On September 26, at the University of North Carolina—Chapel Hill, there was a lecture given by none other than David Simon of screenwriter and producer of the TV series “The Wire,” “Treme,” and “Homicide: Life of the Street.” Simon discussed “The End of the American Century and the Triumph of Capital Over Labor”.
For nearly two hours, he discussed social issues that arise from our system—the drug war, class difference, prison population, education, labor union, economy, tax rate for riches…but I don’t think I can really write them down in one posting. Anyway, I think I was the only silly one to really ask a question about his TV show out of six or seven people at Q&A.
—When I asked him out of all those different elements the show covers, from musicians to culinary, education, etc., which aspect of New Orleans cultures he was mesmerized the most, he answered the Mardi Gras Indians. He believes it’s something everyone should witness at least once in their lifetimes.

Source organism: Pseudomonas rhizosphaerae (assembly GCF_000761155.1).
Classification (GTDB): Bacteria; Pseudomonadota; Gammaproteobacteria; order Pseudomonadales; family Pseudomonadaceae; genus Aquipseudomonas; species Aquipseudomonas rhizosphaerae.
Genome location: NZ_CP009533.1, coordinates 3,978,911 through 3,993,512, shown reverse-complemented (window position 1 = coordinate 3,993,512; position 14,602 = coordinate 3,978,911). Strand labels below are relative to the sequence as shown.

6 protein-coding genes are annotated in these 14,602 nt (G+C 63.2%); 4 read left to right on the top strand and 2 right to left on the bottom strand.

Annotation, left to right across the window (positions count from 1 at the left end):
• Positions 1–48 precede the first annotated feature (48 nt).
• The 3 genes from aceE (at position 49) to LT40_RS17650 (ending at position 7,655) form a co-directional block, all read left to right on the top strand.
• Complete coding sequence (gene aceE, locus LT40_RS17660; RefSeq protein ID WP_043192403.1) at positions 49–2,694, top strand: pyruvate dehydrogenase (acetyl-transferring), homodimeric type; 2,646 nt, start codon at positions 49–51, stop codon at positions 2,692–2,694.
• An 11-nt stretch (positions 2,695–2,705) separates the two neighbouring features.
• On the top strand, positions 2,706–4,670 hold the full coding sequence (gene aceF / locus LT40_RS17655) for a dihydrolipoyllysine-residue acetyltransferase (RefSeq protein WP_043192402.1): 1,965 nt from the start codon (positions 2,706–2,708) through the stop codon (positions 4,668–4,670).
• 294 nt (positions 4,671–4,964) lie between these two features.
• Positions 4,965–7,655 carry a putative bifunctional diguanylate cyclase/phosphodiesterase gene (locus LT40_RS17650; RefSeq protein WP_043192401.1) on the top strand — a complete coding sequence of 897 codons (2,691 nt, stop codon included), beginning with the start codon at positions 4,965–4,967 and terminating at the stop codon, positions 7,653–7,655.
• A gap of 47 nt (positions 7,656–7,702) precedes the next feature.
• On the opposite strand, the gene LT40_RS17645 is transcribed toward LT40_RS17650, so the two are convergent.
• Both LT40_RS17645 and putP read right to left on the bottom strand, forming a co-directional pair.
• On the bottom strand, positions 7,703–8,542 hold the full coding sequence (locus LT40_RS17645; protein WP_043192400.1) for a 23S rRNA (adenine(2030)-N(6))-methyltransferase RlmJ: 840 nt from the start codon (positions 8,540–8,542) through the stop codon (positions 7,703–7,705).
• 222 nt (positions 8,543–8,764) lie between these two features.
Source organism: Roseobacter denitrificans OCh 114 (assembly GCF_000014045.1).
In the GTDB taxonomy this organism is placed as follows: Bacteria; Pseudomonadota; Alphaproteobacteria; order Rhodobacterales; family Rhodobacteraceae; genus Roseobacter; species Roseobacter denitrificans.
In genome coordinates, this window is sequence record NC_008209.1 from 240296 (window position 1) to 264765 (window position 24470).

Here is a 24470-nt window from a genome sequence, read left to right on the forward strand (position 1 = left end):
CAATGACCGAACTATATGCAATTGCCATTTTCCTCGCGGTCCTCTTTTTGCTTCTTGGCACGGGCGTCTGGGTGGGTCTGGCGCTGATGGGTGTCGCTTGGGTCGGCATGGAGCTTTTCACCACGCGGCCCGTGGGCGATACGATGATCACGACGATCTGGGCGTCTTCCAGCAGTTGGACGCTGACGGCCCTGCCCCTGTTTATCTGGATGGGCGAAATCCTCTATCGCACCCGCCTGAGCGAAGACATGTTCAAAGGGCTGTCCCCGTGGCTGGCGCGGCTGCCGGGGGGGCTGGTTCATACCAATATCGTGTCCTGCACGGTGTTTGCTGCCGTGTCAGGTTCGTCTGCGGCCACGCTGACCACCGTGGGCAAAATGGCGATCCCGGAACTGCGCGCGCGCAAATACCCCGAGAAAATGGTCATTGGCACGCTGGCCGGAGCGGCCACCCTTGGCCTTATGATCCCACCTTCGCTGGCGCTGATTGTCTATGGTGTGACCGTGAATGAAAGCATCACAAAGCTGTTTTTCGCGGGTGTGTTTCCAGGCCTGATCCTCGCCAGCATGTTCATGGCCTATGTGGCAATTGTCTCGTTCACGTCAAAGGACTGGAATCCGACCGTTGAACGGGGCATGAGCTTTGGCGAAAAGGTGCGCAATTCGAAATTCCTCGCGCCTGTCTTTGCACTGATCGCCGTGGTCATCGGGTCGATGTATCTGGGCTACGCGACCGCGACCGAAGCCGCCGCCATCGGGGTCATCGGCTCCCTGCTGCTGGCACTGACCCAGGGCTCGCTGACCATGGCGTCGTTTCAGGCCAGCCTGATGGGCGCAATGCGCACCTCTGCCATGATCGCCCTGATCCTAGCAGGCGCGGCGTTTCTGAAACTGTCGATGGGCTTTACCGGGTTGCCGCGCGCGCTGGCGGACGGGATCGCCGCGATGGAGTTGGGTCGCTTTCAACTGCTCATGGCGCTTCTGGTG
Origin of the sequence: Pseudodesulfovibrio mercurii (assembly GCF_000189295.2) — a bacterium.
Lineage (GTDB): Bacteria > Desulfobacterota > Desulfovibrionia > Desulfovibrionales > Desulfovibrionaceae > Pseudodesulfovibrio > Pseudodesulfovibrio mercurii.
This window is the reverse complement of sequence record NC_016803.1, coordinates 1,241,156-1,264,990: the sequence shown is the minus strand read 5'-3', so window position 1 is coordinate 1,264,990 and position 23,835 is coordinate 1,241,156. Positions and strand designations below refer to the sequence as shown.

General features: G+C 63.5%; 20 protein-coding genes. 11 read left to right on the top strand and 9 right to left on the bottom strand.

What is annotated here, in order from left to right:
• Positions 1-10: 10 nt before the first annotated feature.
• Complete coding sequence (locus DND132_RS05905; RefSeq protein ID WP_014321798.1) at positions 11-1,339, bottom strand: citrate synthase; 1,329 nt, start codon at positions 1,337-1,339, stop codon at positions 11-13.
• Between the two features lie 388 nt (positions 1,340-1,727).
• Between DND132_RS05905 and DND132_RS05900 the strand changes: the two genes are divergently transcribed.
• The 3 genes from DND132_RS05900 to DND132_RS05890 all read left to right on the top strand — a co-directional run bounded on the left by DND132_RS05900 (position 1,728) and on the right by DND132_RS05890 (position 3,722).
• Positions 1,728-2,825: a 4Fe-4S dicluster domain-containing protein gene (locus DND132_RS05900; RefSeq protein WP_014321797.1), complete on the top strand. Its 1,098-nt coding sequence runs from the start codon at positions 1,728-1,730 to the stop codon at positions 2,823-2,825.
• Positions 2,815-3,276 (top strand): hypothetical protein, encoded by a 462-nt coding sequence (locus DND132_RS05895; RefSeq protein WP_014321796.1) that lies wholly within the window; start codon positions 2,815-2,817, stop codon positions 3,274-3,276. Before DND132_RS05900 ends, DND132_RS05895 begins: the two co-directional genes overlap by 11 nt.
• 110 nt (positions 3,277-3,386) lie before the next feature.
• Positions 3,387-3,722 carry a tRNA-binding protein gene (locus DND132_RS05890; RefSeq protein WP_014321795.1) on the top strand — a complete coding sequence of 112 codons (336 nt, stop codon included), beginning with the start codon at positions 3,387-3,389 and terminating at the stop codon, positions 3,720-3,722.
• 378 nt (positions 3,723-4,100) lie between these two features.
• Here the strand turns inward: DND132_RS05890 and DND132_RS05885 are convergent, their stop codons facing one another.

On The Wire:
—There won’t be any Blu-ray version of The Wire. The show was shot 4:3. Although he had a chance to shoot it in HD format in later seasons, he didn’t won’t to lose the style of the documentary film for the show.
—The Wire was more about the class issue than the race. The race issue was already covered in the Homicide.
—He was actually horrified when he first heard the news that The Wire was President Obama’s favorite show.
—While talking about President Obama, he stated he believes the Age of Great Man in the History is over in today’s society—the Age when one man like Lincoln or Roosevelt could have changed the system. But now, the system has become too big and it is impossible for one great man to reform and fix the problem.
—“Dickens wouldn’t have shit to write about” if policies like the New Deal existed back in the Industrial Age.